It would help if you also consider the adrenaline rush you will feel when this animal walks in front of you. To mimic this in practice, do jumping jacks, squats, or burpees to elevate your core, then try to land an accurate shot. This great exercise will help you focus and concentrate in big situations.
As you progress through different drills, you will notice that increased distance or an increase in your heart rate naturally makes shooting harder. It’s to your long-term benefit. Taking harder shots in practice will make your medium field shots easier, giving you great confidence in your shot when it comes time to harvest an animal.
There are many, many different ways to practice. If you’re bored and want to spice it up, watch what some of the best bow hunters in the world do for practice. You will be surprised at what you can find.
4. Set your workout schedule (and stick to it)
Simply having a training program in place can go a long way in keeping you in peak condition and ready for the start of archery season. Although establishing a workout schedule is not difficult, it is stick to it it really matters.
As I mentioned, you can always research training regiments that the best archers in the world use, but make sure that the training program you follow is right for you. Remember how much time you have, your facilities, and your goal. I’ve found it really helpful to use a blank calendar (or at least one that only has your important dates and reminders) to plan your workout schedule. This will help you follow the plan over time.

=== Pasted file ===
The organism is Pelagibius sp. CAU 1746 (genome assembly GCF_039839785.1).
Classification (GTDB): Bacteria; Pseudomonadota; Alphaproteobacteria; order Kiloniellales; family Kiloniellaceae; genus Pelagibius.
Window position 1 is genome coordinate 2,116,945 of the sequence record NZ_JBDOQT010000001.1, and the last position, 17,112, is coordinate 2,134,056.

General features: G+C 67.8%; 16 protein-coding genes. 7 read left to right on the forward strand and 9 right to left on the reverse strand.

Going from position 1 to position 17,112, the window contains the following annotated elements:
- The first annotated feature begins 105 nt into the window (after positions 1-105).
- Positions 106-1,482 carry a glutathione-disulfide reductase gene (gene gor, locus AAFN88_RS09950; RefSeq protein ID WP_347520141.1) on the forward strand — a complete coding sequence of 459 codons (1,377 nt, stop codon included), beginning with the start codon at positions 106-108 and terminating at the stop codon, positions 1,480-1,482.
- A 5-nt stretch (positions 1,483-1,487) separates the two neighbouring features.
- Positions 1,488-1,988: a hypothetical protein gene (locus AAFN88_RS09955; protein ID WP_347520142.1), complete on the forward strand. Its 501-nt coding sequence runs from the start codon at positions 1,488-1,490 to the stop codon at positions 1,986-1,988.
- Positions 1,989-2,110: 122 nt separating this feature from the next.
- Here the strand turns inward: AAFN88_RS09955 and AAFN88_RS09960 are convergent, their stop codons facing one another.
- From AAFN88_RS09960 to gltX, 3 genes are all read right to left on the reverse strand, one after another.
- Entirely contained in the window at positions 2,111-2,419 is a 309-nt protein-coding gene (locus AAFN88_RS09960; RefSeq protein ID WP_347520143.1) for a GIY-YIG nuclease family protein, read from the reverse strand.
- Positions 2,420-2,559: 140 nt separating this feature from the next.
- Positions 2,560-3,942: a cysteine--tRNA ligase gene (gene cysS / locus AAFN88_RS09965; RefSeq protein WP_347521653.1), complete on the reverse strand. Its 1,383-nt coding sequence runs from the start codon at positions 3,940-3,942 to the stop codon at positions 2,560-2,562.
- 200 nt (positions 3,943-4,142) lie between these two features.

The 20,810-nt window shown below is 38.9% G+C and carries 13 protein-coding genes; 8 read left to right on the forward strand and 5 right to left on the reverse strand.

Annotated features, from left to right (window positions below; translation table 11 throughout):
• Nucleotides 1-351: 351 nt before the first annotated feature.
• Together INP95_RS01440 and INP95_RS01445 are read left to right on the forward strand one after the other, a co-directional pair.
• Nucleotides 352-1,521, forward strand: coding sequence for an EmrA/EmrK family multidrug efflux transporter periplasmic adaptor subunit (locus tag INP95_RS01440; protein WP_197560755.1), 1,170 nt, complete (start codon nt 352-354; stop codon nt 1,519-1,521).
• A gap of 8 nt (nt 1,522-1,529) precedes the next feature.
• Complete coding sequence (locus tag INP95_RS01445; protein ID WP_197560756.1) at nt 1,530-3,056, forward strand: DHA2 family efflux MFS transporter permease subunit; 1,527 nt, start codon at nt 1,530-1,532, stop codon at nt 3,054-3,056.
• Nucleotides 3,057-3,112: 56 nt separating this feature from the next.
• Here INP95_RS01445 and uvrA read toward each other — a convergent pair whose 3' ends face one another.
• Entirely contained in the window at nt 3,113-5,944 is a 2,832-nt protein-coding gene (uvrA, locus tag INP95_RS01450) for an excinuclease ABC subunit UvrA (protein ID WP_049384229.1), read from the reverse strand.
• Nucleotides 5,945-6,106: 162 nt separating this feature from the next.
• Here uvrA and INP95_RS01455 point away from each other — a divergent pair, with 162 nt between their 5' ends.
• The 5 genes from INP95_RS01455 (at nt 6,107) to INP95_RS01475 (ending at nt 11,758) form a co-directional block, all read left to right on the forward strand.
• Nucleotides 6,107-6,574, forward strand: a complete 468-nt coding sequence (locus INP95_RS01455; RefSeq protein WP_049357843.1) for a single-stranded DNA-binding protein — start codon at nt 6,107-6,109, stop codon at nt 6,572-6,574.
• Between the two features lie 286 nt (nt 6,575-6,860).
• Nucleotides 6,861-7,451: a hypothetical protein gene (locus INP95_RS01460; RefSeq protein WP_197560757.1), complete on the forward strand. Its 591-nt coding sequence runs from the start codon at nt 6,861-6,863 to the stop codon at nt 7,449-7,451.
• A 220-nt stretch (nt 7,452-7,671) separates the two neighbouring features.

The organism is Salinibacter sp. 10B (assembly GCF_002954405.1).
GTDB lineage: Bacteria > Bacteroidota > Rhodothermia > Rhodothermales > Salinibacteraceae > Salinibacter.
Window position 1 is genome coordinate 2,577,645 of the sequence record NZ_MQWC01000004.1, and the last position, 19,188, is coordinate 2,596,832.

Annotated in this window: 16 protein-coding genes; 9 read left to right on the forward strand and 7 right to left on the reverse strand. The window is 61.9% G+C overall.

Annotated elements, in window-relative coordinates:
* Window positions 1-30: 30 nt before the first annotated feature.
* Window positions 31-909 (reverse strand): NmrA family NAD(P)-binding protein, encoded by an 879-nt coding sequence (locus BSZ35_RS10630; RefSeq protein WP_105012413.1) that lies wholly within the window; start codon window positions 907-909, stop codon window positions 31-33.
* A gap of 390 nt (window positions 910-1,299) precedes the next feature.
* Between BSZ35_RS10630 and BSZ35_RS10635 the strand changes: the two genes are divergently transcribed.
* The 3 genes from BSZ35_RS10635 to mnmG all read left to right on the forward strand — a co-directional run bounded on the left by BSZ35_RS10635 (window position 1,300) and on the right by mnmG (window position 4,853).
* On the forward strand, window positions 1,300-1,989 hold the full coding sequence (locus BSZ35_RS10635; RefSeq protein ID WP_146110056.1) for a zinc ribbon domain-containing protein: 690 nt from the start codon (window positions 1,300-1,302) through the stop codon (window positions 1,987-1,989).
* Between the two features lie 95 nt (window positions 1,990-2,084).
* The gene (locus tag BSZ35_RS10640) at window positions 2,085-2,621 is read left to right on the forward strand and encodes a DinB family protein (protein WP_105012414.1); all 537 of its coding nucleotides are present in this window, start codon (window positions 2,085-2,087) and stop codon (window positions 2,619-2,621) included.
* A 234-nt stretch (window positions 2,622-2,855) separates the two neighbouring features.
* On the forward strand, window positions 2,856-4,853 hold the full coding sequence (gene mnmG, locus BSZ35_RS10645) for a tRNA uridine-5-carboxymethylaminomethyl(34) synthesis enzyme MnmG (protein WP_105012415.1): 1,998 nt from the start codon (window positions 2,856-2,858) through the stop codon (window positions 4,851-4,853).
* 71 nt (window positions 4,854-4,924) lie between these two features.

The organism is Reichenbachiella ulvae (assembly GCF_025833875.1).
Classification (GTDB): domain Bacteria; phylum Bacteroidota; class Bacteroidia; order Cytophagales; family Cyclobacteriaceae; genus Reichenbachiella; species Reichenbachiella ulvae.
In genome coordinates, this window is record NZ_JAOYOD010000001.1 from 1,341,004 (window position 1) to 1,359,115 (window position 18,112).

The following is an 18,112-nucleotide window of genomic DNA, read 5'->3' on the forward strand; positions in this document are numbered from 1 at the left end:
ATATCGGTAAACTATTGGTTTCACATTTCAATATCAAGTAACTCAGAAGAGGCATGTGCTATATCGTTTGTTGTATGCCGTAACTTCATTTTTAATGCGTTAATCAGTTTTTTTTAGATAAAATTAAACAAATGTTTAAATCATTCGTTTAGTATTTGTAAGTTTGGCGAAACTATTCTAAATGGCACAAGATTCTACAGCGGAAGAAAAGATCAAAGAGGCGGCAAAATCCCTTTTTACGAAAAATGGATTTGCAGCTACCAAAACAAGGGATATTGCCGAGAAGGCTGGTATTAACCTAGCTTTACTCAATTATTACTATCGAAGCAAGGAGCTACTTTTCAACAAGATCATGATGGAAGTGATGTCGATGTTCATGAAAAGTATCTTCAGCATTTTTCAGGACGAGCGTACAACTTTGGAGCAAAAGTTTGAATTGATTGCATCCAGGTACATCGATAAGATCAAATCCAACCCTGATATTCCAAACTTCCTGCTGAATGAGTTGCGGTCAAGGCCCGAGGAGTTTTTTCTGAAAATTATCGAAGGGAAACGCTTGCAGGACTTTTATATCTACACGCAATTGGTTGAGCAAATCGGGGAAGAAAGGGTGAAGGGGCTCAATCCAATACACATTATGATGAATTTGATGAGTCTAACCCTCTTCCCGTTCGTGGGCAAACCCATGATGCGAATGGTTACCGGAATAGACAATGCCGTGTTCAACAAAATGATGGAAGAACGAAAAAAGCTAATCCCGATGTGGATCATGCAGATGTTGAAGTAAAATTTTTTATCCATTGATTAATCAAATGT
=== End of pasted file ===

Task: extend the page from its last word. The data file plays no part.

It is recommended that you start practicing vigorously at least two to three months before the start of the hunting season you intend to participate in. As the season draws closer, increase your distances and make your training sessions more realistic for the shots you’ll be making on the field.
Life can be busy for most hunters, but making time to train should be a priority. Do not slack off training and drop when you feel tense on the ground causing you to miss a shot at an animal. Get to work so you’re ready to execute your perfect shot when the time comes.